Israel Dagg skips his way past Australia's Anthony Faingaa. Themba Hadebe/AP/Press Association Images
Tough Calls

The Score's team of the Rugby World Cup

It’s taken us all of 46 games (and over a month of late nights and early morning), but we’ve finally settled on 15 names worthy of a place on our dream teamsheet.

BEFORE WE GO about the contentious business of actually naming the 15 players we consider to have exemplified the requirements of their various positions during this World Cup, it’s worth making a couple of early revelations.

Dan Carter is not here. Neither is Francois Steyn.

Each was afforded the opportunity to gesture towards their world-beating talent in the tournament’s early stages, but neither really succeeded in showcasing their full range against competitive opposition (and yes, that is intended to demean France’s first performance against the All Blacks).


15. Israel Dagg (New Zealand)

One of the few inclusions about which there can surely be little debate. Threatening the opposition line with nigh-on every spell in possession, the 23-year-old hasn’t just announced himself as a worth successor to Mils Muliaina, but staked a strong claim to Player of the Tournament honours. Honourable mention: Rob Kearney (Ireland)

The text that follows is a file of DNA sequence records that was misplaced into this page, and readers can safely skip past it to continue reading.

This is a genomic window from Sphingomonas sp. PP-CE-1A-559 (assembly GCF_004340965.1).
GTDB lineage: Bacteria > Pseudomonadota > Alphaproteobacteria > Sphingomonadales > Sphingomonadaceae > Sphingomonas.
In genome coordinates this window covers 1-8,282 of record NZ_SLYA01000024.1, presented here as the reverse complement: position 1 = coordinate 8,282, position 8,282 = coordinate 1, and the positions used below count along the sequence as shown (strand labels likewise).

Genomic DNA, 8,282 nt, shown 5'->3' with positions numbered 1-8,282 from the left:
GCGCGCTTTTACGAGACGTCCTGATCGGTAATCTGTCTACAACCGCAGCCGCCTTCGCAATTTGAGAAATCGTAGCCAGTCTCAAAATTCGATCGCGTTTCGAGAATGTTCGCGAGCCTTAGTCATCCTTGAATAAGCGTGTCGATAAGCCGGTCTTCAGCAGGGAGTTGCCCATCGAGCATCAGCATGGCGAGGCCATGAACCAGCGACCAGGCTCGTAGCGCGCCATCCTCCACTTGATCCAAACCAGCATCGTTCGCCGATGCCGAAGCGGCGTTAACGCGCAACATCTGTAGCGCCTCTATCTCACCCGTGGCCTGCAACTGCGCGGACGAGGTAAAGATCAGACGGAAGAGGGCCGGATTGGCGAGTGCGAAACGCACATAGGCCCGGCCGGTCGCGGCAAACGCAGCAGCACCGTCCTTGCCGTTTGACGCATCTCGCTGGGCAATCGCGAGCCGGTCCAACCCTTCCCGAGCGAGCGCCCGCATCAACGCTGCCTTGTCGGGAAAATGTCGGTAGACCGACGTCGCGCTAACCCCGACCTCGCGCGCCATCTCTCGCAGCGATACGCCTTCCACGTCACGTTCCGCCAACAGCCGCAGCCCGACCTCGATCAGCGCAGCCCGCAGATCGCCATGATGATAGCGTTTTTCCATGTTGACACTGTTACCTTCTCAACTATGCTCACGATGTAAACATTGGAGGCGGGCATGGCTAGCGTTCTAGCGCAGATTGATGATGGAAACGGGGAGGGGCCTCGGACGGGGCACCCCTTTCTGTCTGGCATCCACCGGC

14. Vincent Clerc (France)

Les Bleus have looked tentative and directionless for long spells during this tournament, but Clerc’s trademark ruthlessness and opportunism appear to have eluded the Lièvremont Effect. He’s already bagged six tries, including a crucial last-minute score against Tonga that guaranteed his side’s place in the quarter-finals. Honourable mention: James O’Connor (Australia)

13. Adam Ashley-Cooper (Australia)

Though lacking in the explosiveness that characterises a number of our other standouts, Ashley-Cooper has made a game-changing virtue of his quiet diligence. Tireless in defence and economical in attack, he’s become the stable point about which the Wallabies’ back line orients itself. Honourable mention: Conrad Smith (New Zealand)

12. Ma’a Nonu (New Zealand)

He has the hair of a Predator and has proven about as difficult to stop over the course of this World Cup. If you were planning to build a world-class inside-centre, his unique blend of tactical nous, pace and brute strength would offer a template. Honourable mention: Sonny Bill Williams (New Zealand)

11. George North (Wales)

He might only be 19 years old, but at 6’3” and nearly 100kg, the Welsh winger possesses a rare genetic gift. Unfortunately for the rest of the world, it’s also allied to an advanced awareness of the game, meaning his speciality– running over people– comes particularly easily. Honourable mention: Digby Ioane (Australia)

10. Morgan Parra (France) [Captain]

Whoa, hear me out! Yes, he’s really a scrum-half; yes, he’s small; yes, the No10 he’s keeping out of the side is probably better; but the absence of Dan Carter has left this tournament with a dearth of talent at stand-off, and while Parra’s proven a merely adequate strategic kicker, his place-kicking has been exemplary. Plus, his unswerving self-confidence is never anything less than a boon to those around him. Honourable mention: Rhys Priestland (Wales)